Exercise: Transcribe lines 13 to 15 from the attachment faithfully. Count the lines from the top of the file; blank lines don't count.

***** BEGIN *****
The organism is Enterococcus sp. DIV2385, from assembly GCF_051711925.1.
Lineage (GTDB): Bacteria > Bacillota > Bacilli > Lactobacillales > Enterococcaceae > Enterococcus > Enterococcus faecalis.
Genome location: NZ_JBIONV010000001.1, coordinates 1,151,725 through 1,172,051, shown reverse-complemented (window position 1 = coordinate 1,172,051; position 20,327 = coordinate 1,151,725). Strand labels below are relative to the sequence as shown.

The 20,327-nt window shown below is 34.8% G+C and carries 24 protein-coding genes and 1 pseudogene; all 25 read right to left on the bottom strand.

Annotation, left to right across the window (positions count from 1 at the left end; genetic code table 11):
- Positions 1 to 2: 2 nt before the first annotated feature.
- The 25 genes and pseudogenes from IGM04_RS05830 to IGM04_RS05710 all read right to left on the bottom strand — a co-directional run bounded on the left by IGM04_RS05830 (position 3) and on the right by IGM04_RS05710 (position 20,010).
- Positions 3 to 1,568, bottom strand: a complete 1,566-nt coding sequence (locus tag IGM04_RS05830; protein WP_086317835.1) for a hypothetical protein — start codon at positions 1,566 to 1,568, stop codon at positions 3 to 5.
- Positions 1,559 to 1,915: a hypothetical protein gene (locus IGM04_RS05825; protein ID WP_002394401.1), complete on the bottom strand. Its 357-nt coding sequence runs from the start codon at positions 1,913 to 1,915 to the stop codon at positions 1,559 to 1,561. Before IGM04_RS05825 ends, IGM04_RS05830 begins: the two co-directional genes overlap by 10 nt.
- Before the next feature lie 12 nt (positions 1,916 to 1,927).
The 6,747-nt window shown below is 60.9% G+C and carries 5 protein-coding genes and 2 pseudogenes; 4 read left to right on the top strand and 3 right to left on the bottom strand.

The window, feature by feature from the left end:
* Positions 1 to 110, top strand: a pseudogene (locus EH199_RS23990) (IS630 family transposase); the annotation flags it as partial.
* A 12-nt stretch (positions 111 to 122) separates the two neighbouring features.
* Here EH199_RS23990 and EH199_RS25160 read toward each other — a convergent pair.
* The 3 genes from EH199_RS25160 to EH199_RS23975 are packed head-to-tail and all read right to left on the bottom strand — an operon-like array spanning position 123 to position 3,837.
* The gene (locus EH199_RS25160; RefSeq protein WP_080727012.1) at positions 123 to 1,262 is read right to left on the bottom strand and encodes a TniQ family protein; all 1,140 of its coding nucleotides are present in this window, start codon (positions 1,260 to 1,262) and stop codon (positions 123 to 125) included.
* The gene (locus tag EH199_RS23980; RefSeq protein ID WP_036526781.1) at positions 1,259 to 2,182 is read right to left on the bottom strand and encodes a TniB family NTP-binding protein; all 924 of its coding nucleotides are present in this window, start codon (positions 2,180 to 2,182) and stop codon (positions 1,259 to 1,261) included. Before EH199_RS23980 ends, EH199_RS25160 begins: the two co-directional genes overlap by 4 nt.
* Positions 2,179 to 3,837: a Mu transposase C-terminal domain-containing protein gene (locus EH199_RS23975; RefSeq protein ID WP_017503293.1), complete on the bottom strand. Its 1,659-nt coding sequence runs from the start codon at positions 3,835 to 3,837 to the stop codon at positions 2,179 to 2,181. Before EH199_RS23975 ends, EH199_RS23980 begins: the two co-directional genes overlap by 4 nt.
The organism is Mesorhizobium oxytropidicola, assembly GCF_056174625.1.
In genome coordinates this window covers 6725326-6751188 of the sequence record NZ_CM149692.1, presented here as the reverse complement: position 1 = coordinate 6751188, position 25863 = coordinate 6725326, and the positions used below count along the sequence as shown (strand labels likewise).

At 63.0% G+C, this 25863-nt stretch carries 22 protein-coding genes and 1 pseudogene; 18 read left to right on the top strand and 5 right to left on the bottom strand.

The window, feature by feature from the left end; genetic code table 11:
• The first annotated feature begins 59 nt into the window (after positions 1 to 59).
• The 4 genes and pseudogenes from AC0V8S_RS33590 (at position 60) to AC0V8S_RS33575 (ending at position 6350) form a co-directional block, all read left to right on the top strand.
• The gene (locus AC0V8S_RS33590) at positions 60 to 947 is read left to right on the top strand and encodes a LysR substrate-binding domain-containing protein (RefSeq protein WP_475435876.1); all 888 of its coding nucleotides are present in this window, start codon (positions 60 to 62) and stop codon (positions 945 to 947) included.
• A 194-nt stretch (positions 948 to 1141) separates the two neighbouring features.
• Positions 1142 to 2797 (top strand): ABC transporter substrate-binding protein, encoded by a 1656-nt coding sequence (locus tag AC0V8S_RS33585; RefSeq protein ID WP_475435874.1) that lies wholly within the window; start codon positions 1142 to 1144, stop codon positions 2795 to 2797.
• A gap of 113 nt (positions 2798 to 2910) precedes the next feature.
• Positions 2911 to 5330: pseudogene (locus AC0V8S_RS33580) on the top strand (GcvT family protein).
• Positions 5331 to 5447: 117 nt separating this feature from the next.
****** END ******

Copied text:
* Positions 1 to 110, top strand: a pseudogene (locus EH199_RS23990) (IS630 family transposase); the annotation flags it as partial.
* A 12-nt stretch (positions 111 to 122) separates the two neighbouring features.
* Here EH199_RS23990 and EH199_RS25160 read toward each other — a convergent pair.